NOTE 2: When multiple tables share the same memcache database, each table should prepend its own unique string to the lookup key. Otherwise, automatic postscreen(8) or verify(8) cache cleanup may not work.

Examples:

key_format = aliases:%s
key_format = verify:%s
key_format = postscreen:%s

The key_format parameter supports the following '%' expansions:

%%
This is replaced by a literal '%' character.
%s
This is replaced by the memcache client input key.
%u
When the input key is an address of the form user@domain, %u is replaced by the SQL quoted local part of the address. Otherwise, %u is replaced by the entire search string. If the localpart is empty, a lookup is silently suppressed and returns no results (an update is skipped with a warning).
%d
When the input key is an address of the form user@domain, %d is replaced by the domain part of the address. Otherwise, a lookup is silently suppressed and returns no results (an update is skipped with a warning).
%[SUD]
The upper-case equivalents of the above expansions behave in the key_format parameter identically to their lower-case counter-parts.
%[1-9]
The patterns %1, %2, ... %9 are replaced by the corresponding most significant component of the input key's domain. If the input key is user@mail.example.com, then %1 is com, %2 is example and %3 is mail. If the input key is unqualified or does not have enough domain components to satisfy all the specified patterns, a lookup is silently suppressed and returns no results (an update is skipped with a warning).
domain (default: no domain list)

This feature can significantly reduce database server load. Specify a list of domain names, paths to files, or "type:table" databases. When specified, only fully qualified search keys with a *non-empty* localpart and a matching domain are eligible for lookup or update: bare 'user' lookups, bare domain lookups and "@domain" lookups are silently skipped (updates are skipped with a warning). Example:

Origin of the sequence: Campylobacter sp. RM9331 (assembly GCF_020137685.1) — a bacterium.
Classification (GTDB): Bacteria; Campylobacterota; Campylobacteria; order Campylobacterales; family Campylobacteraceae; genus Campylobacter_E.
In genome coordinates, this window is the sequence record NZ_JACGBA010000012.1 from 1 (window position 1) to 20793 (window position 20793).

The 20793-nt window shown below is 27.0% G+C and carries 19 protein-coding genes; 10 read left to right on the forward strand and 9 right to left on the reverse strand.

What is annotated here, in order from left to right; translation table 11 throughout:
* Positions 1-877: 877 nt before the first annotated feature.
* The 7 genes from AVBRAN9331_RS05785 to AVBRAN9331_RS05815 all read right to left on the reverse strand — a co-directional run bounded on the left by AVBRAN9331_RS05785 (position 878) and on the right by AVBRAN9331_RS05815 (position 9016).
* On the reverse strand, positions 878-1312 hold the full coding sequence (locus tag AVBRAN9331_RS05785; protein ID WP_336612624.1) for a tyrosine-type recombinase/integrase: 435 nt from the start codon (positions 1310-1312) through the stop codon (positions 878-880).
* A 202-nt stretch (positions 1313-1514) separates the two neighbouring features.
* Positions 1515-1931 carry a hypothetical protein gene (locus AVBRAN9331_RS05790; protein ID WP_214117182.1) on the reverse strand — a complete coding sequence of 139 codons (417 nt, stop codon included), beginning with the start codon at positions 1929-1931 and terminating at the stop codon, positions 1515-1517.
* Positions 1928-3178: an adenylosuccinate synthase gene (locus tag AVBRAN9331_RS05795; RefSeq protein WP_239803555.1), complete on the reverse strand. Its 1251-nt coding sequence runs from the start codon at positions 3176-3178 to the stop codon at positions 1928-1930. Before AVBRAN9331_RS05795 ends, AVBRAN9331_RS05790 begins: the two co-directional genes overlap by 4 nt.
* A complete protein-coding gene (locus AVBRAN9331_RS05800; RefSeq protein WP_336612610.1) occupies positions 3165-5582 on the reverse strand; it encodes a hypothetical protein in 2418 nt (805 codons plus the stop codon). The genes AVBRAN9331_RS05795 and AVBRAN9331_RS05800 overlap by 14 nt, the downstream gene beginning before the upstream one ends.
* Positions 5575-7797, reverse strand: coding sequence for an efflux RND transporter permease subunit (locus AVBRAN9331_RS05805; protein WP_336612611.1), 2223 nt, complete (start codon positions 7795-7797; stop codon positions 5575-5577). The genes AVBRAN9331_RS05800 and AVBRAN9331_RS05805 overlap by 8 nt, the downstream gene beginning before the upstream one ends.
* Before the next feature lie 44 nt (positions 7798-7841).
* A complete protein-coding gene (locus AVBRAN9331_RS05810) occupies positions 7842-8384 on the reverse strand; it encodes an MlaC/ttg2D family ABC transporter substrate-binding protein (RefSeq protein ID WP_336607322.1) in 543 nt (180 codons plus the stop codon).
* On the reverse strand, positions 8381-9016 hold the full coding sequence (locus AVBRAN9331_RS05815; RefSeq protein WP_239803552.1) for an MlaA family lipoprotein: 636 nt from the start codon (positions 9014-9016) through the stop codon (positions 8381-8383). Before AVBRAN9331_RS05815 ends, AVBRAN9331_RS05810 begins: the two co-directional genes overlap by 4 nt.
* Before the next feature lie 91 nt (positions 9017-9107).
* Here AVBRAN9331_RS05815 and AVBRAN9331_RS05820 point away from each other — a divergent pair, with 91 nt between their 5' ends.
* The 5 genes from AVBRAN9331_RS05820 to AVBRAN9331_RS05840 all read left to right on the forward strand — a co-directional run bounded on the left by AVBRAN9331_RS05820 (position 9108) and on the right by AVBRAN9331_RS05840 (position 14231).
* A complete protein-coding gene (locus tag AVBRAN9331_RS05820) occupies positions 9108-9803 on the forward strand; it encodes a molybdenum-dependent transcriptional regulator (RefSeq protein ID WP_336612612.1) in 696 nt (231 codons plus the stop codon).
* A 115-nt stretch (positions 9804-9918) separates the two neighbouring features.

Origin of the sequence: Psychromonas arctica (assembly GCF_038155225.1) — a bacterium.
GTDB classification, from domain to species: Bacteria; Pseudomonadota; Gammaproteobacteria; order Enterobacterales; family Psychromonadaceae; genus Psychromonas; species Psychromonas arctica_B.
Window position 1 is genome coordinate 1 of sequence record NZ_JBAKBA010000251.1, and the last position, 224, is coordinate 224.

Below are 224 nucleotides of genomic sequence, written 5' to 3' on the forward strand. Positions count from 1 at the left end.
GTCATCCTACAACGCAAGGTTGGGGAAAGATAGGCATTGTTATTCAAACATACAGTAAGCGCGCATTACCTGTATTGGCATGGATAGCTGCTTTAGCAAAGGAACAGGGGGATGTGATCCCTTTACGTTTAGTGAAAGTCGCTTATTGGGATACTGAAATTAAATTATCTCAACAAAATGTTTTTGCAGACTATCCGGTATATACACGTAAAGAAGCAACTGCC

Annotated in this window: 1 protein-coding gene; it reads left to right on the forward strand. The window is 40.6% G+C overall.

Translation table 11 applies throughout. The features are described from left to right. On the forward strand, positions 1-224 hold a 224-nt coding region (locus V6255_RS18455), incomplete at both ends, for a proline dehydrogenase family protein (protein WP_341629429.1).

domain = example.com, hash:/etc/postfix/searchdomains

Memcache Error Controls

data_size_limit (default: 10240)
The maximal memcache reply data length in bytes.
line_size_limit (default: 1024)
The maximal memcache reply line length in bytes.
max_try (default: 2)
The number of times to try a memcache command before giving up. The memcache client does not retry a command when the memcache server accepts no connection.
retry_pause (default: 1)
The time in seconds before retrying a failed memcache command.
timeout (default: 2)
The time limit for sending a memcache command and for receiving a memcache reply.

Bugs

The Postfix memcache client cannot be used for security-sensitive tables such as alias_maps (these may contain "|command and "/file/name" destinations), or virtual_uid_maps, virtual_gid_maps and virtual_mailbox_maps (these specify UNIX process privileges or "/file/name" destinations). In a typical deployment a memcache database is writable by any process that can talk to the memcache server; in contrast, security-sensitive tables must never be writable by the unprivileged Postfix user.

The Postfix memcache client requires additional configuration when used as postscreen(8) or verify(8) cache. For details see the backup and ttl parameter discussions in the Memcache Main Parameters section above.

See Also

postmap(1), Postfix lookup table manager
postconf(5), configuration parameters

Readme Files

Use "postconf readme_directory" or "postconf html_directory" to locate this information.

DATABASE_README, Postfix lookup table overview
MEMCACHE_README, Postfix memcache client guide

License

The Secure Mailer license must be distributed with this software.

History

Memcache support was introduced with Postfix version 2.9.

Author(s)

Wietse Venema
IBM T.J. Watson Research
P.O. Box 704
Yorktown Heights, NY 10598, USA

Wietse Venema
Google, Inc.
111 8th Avenue
New York, NY 10011, USA

Referenced By

postconf(1), postconf(5), postfix(1).